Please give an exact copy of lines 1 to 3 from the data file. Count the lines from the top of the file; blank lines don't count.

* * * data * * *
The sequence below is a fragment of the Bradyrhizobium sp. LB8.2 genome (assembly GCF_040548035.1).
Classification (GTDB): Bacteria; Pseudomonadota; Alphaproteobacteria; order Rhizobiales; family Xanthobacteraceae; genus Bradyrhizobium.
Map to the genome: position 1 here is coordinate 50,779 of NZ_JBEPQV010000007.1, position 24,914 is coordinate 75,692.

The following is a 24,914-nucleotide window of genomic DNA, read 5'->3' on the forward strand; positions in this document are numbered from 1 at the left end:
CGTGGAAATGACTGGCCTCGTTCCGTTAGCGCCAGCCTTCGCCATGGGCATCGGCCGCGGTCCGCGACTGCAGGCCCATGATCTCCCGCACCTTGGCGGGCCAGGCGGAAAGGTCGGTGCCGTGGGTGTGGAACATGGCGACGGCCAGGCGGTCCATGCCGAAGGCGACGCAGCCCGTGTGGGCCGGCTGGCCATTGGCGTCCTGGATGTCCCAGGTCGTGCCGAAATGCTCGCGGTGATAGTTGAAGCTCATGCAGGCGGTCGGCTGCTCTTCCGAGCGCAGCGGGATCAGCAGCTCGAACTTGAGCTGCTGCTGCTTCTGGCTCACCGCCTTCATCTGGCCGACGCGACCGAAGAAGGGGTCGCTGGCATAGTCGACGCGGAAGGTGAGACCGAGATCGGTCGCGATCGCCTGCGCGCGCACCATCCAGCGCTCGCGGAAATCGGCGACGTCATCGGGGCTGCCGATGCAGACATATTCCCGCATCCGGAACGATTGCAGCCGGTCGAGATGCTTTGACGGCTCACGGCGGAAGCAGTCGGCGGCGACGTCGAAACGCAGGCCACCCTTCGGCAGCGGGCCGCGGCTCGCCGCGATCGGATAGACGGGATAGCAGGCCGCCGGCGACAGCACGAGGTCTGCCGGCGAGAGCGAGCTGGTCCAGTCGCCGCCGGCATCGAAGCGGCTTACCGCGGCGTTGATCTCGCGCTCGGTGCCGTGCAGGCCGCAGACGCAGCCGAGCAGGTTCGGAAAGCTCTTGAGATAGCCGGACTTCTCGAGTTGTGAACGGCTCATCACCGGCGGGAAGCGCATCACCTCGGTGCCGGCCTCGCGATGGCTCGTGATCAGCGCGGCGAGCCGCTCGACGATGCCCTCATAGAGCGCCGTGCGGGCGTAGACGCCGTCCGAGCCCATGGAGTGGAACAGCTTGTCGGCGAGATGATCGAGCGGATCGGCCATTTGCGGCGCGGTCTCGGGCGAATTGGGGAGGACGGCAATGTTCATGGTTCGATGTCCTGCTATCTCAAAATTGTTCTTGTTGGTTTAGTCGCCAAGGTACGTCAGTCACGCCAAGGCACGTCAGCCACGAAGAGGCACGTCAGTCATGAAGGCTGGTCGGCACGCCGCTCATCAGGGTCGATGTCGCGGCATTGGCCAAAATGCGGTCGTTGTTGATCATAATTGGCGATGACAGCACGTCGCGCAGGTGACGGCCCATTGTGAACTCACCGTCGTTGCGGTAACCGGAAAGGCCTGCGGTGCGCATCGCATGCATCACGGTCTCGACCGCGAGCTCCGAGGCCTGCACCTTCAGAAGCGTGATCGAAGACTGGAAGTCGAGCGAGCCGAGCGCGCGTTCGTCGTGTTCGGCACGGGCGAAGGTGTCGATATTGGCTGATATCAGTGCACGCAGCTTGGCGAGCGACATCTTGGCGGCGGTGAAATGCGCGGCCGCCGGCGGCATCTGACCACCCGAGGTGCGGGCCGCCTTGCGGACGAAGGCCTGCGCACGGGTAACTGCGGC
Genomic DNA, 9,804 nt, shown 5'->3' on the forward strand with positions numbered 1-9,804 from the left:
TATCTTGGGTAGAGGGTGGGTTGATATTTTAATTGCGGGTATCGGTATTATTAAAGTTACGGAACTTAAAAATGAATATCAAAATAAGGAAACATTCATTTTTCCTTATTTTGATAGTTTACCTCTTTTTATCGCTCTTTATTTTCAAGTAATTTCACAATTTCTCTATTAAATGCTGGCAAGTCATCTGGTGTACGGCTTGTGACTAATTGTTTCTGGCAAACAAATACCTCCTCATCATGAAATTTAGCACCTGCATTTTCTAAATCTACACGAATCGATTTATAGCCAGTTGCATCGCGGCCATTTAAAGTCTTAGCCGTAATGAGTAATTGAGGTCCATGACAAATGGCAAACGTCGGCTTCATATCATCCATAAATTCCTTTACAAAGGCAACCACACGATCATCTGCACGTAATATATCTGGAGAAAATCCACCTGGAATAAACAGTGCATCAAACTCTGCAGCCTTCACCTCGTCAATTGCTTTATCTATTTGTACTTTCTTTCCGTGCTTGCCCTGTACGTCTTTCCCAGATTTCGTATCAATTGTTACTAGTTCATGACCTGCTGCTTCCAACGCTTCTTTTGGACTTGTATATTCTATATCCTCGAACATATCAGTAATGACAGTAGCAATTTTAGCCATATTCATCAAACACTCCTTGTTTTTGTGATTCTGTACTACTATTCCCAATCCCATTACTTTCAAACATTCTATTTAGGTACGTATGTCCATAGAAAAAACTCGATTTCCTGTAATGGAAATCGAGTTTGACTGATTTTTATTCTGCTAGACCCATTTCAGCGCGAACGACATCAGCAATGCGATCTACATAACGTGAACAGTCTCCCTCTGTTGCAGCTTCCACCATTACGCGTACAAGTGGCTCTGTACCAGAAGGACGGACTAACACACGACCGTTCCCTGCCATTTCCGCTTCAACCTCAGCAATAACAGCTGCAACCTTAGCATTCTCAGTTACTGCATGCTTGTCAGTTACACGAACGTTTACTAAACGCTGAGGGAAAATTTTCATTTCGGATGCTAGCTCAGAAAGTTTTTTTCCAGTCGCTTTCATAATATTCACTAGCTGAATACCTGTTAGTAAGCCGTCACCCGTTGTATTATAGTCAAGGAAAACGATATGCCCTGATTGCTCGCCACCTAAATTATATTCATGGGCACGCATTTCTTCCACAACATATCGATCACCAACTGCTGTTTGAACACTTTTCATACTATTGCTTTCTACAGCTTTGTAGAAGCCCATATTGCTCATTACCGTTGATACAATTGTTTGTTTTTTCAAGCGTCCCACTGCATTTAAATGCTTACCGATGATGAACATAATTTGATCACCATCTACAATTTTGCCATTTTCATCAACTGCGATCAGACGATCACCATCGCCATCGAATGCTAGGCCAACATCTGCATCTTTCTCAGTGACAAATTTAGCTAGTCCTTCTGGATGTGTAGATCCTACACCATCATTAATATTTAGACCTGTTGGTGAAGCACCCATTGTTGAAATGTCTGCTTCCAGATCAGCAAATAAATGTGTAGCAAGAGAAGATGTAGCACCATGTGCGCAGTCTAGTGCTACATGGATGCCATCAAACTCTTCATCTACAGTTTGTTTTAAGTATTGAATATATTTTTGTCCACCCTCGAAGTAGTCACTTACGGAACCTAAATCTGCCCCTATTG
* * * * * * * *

The sequence below is a fragment of the Bradyrhizobium sp. LB8.2 genome (assembly GCF_040548035.1).
Classification (GTDB): Bacteria; Pseudomonadota; Alphaproteobacteria; order Rhizobiales; family Xanthobacteraceae; genus Bradyrhizobium.
Map to the genome: position 1 here is coordinate 50,779 of NZ_JBEPQV010000007.1, position 24,914 is coordinate 75,692.